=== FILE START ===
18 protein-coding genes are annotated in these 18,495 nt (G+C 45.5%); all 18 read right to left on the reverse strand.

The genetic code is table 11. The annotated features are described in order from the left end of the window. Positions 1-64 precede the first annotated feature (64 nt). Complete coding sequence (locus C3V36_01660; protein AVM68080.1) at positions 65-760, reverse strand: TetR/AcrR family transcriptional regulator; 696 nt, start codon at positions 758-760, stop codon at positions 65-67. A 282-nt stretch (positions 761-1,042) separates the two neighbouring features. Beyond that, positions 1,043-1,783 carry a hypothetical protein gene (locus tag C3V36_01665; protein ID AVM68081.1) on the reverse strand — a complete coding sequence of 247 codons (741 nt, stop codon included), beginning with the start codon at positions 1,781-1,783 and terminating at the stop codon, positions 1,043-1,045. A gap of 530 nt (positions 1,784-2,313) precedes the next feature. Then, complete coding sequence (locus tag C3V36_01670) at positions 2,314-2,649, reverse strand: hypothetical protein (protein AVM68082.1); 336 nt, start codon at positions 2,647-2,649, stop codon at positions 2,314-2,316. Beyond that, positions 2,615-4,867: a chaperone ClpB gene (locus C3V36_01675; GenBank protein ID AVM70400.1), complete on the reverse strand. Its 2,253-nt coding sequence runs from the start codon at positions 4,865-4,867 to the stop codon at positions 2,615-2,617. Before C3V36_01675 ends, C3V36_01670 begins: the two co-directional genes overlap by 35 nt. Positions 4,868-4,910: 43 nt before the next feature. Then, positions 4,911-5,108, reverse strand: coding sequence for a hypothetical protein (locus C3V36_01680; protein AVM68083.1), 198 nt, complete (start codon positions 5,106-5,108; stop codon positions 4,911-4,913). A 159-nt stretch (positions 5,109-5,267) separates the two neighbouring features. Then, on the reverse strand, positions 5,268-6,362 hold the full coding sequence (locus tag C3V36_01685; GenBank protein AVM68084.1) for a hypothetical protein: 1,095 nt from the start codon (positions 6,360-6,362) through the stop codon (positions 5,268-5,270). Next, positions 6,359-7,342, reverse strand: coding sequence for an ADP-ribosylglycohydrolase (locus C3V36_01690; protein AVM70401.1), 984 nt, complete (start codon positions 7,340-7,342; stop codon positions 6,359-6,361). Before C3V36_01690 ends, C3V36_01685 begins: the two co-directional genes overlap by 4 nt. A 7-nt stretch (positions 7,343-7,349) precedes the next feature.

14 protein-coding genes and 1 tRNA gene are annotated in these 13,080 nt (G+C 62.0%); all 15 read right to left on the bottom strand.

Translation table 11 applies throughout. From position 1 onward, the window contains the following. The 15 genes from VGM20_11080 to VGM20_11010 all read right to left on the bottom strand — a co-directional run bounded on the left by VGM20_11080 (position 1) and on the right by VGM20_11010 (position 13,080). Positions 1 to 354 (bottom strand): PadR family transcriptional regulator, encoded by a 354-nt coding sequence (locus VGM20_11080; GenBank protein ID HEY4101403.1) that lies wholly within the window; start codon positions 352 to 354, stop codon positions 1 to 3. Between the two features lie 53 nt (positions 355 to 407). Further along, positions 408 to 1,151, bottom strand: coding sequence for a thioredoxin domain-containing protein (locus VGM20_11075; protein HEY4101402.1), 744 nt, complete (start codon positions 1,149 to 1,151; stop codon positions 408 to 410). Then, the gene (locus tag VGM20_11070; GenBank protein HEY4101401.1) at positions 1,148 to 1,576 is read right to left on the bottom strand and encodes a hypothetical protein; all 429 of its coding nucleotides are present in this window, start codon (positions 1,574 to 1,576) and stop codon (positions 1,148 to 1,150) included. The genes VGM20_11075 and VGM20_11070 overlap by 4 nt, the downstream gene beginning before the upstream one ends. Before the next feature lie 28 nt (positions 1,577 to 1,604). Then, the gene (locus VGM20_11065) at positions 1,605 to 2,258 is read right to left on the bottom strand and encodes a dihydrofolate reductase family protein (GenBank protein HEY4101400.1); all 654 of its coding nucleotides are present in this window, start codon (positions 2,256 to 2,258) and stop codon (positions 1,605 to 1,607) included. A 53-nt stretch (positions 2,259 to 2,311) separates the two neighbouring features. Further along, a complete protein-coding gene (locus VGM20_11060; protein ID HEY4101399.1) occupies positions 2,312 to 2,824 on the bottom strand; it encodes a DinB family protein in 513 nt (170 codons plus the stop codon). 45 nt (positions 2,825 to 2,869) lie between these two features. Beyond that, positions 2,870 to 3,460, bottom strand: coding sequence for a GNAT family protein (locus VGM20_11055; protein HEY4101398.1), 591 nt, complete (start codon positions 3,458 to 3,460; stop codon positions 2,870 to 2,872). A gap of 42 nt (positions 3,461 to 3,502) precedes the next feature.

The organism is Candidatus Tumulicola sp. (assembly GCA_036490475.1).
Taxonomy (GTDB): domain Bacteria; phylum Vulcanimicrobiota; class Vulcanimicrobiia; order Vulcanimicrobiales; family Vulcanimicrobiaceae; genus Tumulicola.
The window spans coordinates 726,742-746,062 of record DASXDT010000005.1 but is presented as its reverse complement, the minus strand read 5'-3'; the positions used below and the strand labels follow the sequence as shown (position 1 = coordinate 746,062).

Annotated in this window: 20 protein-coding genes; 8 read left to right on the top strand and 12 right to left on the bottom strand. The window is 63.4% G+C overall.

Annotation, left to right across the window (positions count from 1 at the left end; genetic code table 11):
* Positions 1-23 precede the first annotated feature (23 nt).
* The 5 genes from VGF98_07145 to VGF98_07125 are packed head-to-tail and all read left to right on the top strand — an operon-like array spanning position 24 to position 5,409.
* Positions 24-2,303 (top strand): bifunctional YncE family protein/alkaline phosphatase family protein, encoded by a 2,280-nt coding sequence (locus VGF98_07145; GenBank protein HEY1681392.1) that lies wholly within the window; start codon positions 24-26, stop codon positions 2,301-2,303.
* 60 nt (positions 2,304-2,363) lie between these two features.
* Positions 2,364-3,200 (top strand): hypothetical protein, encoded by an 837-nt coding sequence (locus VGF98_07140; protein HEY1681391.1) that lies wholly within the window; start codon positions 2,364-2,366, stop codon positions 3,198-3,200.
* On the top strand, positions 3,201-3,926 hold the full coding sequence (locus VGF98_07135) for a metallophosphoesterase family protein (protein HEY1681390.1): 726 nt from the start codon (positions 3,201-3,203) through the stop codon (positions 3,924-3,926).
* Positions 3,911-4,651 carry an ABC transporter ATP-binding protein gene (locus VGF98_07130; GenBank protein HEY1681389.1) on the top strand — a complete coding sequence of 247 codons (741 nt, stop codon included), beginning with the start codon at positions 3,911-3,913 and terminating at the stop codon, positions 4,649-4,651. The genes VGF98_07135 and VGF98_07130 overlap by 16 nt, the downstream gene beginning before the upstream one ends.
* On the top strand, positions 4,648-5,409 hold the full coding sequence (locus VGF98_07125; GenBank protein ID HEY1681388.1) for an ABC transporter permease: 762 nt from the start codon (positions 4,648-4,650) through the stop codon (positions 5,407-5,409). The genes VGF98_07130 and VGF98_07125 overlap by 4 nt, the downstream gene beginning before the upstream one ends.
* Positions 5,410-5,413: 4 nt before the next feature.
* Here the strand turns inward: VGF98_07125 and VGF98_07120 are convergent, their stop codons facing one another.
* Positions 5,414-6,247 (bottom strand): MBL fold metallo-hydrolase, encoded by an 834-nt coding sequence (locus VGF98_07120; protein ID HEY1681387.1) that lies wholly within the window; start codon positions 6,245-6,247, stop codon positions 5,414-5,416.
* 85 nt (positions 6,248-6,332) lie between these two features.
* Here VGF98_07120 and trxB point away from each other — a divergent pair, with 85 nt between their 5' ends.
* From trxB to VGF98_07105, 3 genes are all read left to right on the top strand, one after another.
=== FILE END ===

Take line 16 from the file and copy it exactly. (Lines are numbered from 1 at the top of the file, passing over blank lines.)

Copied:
* Positions 3,911-4,651 carry an ABC transporter ATP-binding protein gene (locus VGF98_07130; GenBank protein HEY1681389.1) on the top strand — a complete coding sequence of 247 codons (741 nt, stop codon included), beginning with the start codon at positions 3,911-3,913 and terminating at the stop codon, positions 4,649-4,651. The genes VGF98_07135 and VGF98_07130 overlap by 16 nt, the downstream gene beginning before the upstream one ends.